November 25, 2020

The Second Coming of Shamir Bailey

9 min read

“I think people don’t understand that I don’t talk about my music,” says Shamir Bailey (aka Shamir) via Zoom while wearing a black-and-white bonnet. “I want people to fucking know, like, I care about everyone else more than my career.” It goes without saying—Shamir isn’t a traditional self-promoter. After all, the Nevada-born, Philly-based artist stumbled, somewhat accidentally, into pop stardom with Ratchet, his Godmode-produced debut for mega-indie label XL Recordings. The album’s lead single, “On the Regular”—a splashy dance-pop juggernaut that wiggled its way onto the Top Electronic Albums charts—catapulted Shamir to buzzy new heights, before ultimately becoming the driving force behind his hard pivot away from pop music.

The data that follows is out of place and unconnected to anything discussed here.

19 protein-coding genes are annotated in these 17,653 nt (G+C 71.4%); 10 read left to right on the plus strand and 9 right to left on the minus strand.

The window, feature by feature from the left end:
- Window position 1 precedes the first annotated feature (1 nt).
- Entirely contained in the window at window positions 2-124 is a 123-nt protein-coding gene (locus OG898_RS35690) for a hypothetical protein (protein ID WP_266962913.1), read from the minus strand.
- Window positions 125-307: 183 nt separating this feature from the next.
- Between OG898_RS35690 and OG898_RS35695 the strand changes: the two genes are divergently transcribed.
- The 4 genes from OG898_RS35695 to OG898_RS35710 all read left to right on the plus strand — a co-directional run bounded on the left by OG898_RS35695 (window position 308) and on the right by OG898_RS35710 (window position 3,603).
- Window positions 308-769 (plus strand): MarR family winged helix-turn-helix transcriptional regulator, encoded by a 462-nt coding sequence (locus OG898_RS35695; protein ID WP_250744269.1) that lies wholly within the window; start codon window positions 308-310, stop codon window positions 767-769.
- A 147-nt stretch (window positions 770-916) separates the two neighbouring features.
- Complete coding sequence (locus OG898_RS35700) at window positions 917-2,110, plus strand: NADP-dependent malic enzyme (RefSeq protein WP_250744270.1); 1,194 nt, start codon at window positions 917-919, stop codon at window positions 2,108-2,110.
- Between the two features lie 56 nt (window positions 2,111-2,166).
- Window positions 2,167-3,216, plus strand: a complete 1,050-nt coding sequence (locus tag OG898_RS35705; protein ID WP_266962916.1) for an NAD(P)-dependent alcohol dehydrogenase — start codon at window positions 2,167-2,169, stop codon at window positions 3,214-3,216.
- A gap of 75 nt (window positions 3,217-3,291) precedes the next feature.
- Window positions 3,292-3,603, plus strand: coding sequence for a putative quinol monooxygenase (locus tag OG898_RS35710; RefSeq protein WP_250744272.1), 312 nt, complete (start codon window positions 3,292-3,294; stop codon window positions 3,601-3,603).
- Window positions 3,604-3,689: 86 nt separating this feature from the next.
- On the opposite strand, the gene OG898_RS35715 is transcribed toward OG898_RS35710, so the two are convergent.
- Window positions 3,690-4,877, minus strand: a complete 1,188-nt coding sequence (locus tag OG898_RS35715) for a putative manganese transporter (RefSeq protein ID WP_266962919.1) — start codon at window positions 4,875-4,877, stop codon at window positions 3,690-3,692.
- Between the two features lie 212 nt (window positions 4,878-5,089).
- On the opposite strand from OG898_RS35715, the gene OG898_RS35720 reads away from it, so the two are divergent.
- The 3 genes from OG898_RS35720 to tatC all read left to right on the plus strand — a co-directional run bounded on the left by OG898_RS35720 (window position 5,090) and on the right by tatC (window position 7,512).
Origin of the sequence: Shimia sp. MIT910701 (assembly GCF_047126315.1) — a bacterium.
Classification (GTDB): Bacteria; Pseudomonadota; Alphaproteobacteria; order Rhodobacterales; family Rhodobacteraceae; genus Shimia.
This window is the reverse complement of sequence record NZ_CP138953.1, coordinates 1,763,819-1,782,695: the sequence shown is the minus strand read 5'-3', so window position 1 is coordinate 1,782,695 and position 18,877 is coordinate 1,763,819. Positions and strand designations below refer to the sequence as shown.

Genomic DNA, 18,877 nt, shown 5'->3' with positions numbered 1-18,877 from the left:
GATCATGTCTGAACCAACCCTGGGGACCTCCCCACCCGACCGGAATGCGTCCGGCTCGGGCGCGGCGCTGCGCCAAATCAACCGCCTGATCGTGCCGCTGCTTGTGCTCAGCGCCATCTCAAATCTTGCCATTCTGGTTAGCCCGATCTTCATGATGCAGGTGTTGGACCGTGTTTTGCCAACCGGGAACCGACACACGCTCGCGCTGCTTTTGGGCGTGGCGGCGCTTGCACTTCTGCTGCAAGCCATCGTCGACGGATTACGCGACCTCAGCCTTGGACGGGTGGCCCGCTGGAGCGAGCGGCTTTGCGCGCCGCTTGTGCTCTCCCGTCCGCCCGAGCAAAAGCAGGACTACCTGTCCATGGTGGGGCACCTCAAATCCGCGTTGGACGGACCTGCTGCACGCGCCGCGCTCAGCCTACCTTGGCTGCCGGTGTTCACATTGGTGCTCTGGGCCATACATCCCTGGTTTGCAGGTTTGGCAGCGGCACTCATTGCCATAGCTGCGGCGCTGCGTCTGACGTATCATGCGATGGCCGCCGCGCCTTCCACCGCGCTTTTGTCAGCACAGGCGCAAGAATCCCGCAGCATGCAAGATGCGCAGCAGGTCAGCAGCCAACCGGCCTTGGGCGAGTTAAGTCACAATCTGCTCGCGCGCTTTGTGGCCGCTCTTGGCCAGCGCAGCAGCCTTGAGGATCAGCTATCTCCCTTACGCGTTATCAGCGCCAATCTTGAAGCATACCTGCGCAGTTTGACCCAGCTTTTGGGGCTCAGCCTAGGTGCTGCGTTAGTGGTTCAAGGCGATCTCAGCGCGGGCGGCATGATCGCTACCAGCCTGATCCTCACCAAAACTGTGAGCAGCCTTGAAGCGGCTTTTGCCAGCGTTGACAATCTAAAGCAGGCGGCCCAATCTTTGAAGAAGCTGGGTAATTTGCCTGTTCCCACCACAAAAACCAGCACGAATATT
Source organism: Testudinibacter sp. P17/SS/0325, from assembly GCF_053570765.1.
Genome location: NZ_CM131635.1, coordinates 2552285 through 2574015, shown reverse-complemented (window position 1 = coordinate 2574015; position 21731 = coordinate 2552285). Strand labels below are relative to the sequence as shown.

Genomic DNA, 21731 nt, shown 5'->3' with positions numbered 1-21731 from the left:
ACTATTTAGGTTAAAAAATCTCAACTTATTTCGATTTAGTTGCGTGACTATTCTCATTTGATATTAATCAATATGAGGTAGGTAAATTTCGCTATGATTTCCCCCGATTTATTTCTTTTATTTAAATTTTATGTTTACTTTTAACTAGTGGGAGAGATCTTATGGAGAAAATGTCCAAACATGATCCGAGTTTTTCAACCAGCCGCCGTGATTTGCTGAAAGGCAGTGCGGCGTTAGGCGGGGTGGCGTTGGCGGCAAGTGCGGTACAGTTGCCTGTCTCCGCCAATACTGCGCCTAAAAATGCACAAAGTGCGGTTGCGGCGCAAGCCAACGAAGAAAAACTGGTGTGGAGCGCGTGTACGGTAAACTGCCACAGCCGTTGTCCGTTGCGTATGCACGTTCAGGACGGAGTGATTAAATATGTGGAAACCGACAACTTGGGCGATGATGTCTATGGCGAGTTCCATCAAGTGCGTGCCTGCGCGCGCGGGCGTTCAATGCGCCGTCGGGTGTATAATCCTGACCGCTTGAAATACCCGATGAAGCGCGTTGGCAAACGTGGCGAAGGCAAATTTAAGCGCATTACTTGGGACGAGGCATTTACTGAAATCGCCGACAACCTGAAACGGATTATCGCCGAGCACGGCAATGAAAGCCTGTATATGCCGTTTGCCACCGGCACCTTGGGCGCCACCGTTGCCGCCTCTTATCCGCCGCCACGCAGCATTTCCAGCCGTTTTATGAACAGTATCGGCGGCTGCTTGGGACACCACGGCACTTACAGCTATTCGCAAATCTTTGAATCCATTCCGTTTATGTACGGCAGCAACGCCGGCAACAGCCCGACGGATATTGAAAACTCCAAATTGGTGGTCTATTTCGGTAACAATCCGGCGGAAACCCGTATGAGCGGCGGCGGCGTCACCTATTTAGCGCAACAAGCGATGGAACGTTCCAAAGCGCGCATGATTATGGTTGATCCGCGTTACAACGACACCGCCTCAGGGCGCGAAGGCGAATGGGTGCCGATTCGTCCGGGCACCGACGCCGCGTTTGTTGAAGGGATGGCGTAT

For his latest offering, the mononymous, self-titled Shamir, the 25-year-old sheds the overproduction of Rachet and the lo-fi, ad hoc palimpsests that characterized his post-Ratchet recordings (Hope; Revelations; Resolution; Room; Be the Yee, Here Comes the Haw; Cataclysm), instead showcasing his depth as a lyricist and musician, especially in matters of friendship and love. One of its singles, “Running,” touches on being part of a toxic friend group. Elsewhere throughout the album are short “skits,” which Shamir describes as “field recordings of me with my friends—little 15-second clips of just being ridiculous.” As one of his friends, I like to think that with Shamir, I finally see—and hear—him as he’s always wanted to be seen and heard.